So you think you can act
Even though the school plays are still a few months away, students got a little taste of theater last week during East Ridge High School's theater workshop.
The workshop, which was open to all students, ran Aug. 18 and Aug. 19 at the school.
The workshop drew a total of 95 students from all three District 833 high schools, three of the four District 833 middle schools and even Math and Science Academy, East Ridge theater director Amanda Hestwood said.
Hestwood started offering a summer theater workshop last year.
"One reason we're doing it is to get kids excited about theater," Hestwood said. "It's a great program-building opportunity - it builds excitement for our program."
Hestwood said the workshop also helps the Loft Performing Arts Community fulfill its mission of education and outreach to middle school students.
"During the summer kids have the time and they have the energy to put things in motion for the middle school," she said. "There's no question, it's a time to be inspired for these middle school students."
Lake Middle School seventh grader Tegan Jones said she chose to participate in the theater workshop because it was a chance for her to be well versed in the theater. Jones' sister Kajsa, a 2011 East Ridge graduate, is heavily involved with theater as well.
"My sister is majoring in musical theater and I look up to her a lot," Jones said. "Plus I really like to sing and dance. I want to get more experience with acting, singing and dancing and how to use my voice better."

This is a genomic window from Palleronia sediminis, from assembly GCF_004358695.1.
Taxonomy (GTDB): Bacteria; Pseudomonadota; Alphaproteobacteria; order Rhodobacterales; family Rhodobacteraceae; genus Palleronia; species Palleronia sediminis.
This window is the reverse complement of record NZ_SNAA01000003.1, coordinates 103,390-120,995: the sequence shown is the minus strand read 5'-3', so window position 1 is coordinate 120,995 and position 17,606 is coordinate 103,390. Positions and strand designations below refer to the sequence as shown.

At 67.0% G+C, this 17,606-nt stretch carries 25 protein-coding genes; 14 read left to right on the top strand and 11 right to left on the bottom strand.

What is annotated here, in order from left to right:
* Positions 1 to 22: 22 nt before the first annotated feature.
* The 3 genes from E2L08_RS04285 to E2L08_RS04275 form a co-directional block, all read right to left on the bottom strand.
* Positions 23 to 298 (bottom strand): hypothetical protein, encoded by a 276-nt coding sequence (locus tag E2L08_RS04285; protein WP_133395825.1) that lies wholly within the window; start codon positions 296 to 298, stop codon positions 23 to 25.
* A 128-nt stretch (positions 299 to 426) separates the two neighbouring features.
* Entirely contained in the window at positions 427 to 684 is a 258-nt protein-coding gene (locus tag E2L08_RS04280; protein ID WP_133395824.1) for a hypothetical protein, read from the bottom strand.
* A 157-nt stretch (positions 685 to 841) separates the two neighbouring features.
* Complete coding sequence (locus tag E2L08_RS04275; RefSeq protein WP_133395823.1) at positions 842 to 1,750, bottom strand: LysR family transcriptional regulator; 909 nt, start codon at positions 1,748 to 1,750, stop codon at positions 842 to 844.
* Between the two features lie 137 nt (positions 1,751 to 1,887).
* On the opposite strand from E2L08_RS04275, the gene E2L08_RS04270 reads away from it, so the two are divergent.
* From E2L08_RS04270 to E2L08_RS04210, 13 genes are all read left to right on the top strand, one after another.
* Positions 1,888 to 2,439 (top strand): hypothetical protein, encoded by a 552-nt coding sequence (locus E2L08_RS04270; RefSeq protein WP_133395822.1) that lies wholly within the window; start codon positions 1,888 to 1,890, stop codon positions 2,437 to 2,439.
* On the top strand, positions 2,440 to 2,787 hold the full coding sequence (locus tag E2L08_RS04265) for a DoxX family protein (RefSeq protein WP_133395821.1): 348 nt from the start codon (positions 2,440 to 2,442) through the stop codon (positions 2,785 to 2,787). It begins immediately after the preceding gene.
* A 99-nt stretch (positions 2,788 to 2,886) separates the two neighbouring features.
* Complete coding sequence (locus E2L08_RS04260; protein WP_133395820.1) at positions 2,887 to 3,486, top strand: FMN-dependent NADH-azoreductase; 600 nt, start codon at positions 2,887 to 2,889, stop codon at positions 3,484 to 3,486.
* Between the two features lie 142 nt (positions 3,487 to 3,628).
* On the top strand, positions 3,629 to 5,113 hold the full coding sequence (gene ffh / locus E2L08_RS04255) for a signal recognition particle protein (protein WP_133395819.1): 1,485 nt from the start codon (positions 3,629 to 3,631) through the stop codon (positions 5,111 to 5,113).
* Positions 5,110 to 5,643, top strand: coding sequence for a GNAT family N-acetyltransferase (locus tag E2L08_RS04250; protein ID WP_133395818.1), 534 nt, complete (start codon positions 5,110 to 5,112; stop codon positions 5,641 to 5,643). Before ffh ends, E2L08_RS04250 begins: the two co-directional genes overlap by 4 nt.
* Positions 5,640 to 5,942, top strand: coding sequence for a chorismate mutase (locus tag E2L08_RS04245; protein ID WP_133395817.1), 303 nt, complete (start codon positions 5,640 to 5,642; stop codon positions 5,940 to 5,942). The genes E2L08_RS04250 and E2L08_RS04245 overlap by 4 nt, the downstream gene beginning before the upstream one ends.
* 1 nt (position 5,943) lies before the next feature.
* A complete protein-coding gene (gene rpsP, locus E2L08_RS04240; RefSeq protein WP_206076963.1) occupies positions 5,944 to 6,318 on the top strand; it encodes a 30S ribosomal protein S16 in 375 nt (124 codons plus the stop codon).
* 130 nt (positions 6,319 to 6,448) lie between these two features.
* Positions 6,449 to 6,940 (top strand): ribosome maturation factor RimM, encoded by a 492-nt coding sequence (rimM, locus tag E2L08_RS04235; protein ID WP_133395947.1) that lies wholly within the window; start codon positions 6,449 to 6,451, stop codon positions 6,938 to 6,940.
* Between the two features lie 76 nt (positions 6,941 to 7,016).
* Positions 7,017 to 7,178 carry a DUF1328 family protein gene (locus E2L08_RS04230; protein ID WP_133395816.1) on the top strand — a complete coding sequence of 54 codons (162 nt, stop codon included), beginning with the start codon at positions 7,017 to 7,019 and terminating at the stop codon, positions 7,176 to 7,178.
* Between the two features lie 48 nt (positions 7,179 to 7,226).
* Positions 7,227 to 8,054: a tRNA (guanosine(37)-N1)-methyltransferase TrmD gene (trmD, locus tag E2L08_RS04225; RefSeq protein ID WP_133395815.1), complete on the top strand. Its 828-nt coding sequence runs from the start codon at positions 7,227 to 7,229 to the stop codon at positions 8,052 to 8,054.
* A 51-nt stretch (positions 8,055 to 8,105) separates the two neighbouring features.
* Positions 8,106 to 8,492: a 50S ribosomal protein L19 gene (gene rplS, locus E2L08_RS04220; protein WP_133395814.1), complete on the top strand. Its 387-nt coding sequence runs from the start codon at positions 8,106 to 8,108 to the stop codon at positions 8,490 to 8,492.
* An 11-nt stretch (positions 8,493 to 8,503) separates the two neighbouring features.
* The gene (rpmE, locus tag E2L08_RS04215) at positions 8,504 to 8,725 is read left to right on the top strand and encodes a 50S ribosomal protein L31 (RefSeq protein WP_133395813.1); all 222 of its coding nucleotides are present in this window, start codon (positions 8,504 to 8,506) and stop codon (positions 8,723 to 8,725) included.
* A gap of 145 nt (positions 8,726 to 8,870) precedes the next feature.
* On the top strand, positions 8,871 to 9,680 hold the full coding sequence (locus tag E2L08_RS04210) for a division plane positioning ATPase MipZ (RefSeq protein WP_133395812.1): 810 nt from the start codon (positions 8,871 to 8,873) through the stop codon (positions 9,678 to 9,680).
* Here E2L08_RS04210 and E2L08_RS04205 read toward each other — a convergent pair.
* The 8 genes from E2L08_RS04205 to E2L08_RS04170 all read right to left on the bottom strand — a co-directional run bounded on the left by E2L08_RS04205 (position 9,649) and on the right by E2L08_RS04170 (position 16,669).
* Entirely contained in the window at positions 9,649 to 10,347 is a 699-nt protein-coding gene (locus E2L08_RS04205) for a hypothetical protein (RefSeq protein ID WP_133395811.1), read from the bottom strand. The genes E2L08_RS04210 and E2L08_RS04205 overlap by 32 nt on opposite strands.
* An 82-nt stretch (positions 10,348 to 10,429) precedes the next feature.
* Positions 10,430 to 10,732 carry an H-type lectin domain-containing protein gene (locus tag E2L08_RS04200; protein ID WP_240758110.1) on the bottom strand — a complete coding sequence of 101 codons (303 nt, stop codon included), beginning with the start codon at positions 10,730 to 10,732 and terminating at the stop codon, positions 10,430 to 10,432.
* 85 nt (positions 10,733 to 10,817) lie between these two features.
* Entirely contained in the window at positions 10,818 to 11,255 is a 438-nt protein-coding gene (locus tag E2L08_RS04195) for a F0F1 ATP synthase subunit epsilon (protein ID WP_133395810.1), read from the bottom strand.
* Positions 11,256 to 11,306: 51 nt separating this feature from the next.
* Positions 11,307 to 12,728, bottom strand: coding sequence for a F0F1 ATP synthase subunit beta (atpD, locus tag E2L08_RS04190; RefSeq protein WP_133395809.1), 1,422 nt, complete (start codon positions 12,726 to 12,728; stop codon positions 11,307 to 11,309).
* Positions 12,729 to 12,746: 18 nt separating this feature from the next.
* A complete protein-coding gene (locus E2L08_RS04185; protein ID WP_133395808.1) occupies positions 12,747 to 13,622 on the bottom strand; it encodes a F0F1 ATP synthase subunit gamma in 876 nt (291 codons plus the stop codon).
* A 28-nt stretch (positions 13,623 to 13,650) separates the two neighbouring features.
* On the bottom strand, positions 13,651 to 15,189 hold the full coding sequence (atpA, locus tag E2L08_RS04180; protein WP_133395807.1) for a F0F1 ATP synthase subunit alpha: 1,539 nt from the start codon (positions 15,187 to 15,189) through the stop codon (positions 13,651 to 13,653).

Jones said she enjoyed hearing from the high school students on how to break into high school theater.
"They know how it feels, so they can tell you exactly what path you should go down," she said.
During the two-day workshop students were divided into smaller groups where they participated in a variety of different workshops.
Some of the acting workshops included improvisation, character development and building character through song.
East Ridge junior Austin Robinson said he enjoyed dabbling in improvisation.
"I know everyone is really uncomfortable about it," he said. "You just have to let yourself go and not worry about what everyone else thinks."
The second component of the workshop was dance.
"We want students to be comfortable moving," Hestwood said, "even if they don't consider themselves a dancer."
The third component was audition, which had the students audition for Hestwood and the other workshop leaders before receiving feedback on their audition.
The fourth and final component was "techie heaven," where students learned about technical aspects of theater including lights, sound, set and costumes.
Hestwood said she felt the entire workshop was a success because it allowed students to experience all facets of theater, which they may not have before.
"You have to find what you're good at, but not just stay there," she said. "Everyone should try everything -- we try to give them a taste and have them explore these areas more."
Hestwood said the biggest benefit of the theater workshop is exposing students to what theater could be.
"It's really more about inspiration and planting the seeds," she said, "it's about planting the seeds of growth."